14. Steve says:

      Alan,
      “The only relevance between Quantum theory and economics is that economists have hijacked some of the maths in an attempt to validate their scientism – it’s not fooling me though.”

      Yes, I completely agree with this. Scientism is really just the flip side of religiosity. I recommend a paraphrase of the well known zen koan: What is the sound of scientism and religiosity clapping?

    15. larry says:

      Bill,
      I was thinking of the possibility of integrating the two sometime in the future without falling foul of the fallacy of composition, although I did not mention that. I agree that the concept of the representative agent doesn’t work and that trying to integrate what are two distinct disciplines at this point in time and the near future would be pointless. And, as far as we know at this moment in time, it may be, as you intimate, forever pointless.

    16. larry says:

      Steve,
      The possible solution to integrating what are presently two subdiscipliines of a single field doesn’t lie in the nature of the data, it lies at the theoretical level. It isn’t a matter of new, better, different data; the bar to your image of integration lies in the fact that the two paradigms are deeply incompatible with one another, and data can’t fix this.

    17. larry says:

      It is perhaps not irrelevant to note that some of those who presently are interested in the integration of microeconomics and macroeconomics see it as a program of “reducing” macro theory to micro theory. This is not what I meant. The only completely successful scientific theoretical integration has been the reduction of the theory of heat to the theory of molecular kinematics, thus rendering the theory of heat scientifically redundant, though not thereby phenomenologically redundant. All other attempts at such reductions have failed. I think we have to view this as a failed research program (I am ignoring the claimed reduction of chemistry to physics here.).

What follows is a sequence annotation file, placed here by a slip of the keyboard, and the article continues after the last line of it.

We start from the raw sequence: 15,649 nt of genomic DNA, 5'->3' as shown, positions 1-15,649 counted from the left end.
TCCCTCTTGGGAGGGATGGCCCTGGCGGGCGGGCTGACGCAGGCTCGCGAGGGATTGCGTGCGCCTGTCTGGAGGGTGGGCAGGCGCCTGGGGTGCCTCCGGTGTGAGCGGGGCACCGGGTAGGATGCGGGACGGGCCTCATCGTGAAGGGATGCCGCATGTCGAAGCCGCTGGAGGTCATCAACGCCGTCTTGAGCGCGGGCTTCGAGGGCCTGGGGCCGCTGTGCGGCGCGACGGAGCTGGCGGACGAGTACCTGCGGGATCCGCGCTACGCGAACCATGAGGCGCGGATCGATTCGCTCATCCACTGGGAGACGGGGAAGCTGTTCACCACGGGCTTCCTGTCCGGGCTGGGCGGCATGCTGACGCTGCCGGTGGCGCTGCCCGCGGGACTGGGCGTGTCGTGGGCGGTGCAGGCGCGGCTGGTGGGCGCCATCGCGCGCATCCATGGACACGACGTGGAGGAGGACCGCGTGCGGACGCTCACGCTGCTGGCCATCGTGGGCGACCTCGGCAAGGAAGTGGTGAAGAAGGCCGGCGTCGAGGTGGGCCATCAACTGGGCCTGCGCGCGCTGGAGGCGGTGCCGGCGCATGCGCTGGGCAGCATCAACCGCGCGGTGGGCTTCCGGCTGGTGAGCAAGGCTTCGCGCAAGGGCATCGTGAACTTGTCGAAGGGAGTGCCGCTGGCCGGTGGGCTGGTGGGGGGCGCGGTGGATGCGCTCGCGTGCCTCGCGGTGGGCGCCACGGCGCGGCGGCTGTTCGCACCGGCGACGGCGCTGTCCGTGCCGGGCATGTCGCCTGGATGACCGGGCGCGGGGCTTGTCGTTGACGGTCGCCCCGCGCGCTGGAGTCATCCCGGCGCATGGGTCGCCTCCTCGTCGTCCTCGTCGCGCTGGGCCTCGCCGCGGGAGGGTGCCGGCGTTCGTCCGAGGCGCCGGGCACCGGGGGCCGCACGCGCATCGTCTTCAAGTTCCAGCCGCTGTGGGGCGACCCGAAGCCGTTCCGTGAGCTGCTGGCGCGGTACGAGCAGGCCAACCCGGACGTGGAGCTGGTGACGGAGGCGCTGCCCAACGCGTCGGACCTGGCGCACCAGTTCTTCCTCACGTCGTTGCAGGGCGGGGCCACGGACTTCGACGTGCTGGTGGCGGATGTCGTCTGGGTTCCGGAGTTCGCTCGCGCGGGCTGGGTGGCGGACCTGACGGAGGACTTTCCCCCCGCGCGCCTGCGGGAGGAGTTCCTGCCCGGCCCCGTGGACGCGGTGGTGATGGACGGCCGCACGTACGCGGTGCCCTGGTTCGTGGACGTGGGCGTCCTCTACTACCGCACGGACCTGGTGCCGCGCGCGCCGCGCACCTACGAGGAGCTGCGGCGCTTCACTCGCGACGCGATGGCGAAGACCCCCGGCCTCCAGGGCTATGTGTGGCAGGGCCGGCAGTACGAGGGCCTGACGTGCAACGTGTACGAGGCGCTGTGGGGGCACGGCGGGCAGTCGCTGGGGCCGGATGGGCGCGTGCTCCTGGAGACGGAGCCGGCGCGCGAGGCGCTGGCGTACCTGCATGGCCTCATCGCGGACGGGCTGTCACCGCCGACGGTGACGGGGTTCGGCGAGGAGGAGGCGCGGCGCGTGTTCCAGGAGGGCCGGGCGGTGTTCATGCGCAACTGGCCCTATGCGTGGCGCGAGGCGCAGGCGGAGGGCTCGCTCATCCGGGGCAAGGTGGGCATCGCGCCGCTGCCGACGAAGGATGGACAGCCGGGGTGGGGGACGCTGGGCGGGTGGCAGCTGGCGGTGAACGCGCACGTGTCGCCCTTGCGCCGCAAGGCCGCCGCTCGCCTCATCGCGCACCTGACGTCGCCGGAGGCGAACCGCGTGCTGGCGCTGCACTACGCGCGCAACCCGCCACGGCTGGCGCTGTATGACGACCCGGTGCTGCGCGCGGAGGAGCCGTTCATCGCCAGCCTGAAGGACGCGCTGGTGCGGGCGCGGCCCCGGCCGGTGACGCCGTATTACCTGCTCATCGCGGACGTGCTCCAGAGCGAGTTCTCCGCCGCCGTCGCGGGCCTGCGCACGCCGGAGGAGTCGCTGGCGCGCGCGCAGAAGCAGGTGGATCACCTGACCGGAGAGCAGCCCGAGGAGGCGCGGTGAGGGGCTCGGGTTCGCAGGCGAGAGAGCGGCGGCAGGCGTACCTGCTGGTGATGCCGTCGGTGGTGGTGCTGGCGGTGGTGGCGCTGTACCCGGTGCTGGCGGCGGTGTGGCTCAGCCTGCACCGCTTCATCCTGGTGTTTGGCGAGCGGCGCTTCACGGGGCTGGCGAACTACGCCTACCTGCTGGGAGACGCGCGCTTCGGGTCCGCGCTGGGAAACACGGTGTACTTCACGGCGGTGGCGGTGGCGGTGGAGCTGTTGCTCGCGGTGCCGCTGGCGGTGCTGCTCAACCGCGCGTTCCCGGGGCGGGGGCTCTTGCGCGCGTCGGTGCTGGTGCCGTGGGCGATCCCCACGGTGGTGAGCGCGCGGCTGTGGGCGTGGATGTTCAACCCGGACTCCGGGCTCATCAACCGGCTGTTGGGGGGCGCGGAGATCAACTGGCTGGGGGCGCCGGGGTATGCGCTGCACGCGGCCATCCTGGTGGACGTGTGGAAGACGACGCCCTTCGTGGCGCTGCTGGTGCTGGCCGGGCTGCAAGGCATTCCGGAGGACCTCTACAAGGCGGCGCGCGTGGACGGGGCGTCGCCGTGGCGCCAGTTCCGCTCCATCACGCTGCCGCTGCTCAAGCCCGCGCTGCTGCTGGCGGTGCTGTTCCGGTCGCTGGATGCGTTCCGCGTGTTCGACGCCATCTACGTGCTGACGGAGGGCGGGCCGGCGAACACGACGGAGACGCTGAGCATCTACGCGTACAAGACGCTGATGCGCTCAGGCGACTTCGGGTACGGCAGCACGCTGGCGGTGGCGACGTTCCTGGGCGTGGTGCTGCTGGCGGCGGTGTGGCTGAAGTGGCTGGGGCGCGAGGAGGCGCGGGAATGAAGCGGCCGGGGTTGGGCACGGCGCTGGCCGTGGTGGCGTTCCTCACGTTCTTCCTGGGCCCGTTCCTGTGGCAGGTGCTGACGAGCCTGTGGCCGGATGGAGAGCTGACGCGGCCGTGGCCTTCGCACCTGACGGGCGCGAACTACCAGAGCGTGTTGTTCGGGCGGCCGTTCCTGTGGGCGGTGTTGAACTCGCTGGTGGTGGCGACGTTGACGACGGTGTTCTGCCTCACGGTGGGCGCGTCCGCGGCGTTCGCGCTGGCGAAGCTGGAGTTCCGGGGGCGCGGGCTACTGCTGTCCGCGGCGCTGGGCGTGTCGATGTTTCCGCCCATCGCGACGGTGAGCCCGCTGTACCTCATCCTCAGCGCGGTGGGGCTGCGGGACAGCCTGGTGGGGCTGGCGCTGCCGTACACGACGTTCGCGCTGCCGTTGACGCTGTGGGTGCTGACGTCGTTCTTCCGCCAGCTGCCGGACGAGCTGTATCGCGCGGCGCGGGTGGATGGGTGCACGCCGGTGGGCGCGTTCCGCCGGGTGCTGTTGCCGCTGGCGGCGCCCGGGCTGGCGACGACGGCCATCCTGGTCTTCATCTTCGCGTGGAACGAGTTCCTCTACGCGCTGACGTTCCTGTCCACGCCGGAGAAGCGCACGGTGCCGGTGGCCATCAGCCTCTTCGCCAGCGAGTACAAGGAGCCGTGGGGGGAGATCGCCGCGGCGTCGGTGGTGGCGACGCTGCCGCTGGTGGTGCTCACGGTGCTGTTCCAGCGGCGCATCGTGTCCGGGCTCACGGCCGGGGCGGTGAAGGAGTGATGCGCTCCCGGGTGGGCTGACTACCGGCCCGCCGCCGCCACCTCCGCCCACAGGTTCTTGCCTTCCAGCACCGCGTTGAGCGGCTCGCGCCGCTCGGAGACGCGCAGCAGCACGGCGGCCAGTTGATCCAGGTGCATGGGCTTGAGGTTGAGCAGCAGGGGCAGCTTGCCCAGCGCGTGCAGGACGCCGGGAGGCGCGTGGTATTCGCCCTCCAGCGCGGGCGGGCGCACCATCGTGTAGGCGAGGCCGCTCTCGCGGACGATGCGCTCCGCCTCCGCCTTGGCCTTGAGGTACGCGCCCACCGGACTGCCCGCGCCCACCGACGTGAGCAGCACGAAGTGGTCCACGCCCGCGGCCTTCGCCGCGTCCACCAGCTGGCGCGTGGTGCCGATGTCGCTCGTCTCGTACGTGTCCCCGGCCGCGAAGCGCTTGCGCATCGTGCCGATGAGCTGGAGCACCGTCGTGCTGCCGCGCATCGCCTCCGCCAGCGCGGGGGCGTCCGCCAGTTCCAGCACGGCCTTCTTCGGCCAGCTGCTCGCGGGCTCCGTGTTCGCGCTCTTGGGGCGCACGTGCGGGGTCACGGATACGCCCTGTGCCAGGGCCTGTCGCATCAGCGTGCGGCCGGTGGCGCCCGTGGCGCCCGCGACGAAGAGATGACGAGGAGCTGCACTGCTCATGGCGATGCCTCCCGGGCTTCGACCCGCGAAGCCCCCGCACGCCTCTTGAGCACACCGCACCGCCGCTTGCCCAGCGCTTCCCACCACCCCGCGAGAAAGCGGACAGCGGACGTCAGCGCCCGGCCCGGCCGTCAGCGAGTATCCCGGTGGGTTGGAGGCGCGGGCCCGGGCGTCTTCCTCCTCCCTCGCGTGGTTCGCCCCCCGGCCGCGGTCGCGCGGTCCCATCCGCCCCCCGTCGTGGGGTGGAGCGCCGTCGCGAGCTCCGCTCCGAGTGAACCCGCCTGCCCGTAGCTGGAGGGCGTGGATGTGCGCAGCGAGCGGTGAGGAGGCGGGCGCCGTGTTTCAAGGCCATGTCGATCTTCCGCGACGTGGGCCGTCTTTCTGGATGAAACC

If it ever proved possible to integrate macro econ and micro econ, it would not consist of reducing one theoretical enterprise to the other. Each would have to be seen as playing an equal part. The likelihood of carrying out such a program either now or in the near future? Nil.

    18. Steve says:

      Larry,

      “The possible solution to integrating what are presently two subdiscipliines of a single field doesn’t lie in the nature of the data, it lies at the theoretical level. It isn’t a matter of new, better, different data; the bar to your image of integration lies in the fact that the two paradigms are deeply incompatible with one another, and data can’t fix this.”

      I disagree. I think it is both data and theory. If data is not being perceived its missed. If it is looked at and then fit into a mistaken ideology as DSGE I believe interprets the data I refer to, its actual reality is misperceived/twisted. For instance the data on costs and incomes is misinterpreted within General Equilibrium. What the data actually tells us is that the system is in a continual/dynamic state of Disequilibrium. This implies adult, responsible action/policy to stabilize/equilibrate the system instead of treating the system/market as an unquestionable God. Paradigms are general ideas/philosophies. The current paradigms in economics are Debt and Stasis. The new paradigms need to be Grace as in Gifting and Process as in Dynamic Flow. It is no coincidence that the philosophical underpinnings of each of the cutting edge theoretics of MMT, Disequilibrium theory, Positive Money, Public Banking and Social Credit express aspects of the the natural concept of Grace and Flow. Having said all of this I wouldn’t disagree that the philosophical/theoretical conclusions are more important than merely then data, but that is because the integrative mindset….is thoroughly integrative and not mere in any sense…and the result of the integration of the data within a more realistic philosophical/theoretical interpretation is a third more unitary understanding of the whole of the discipline.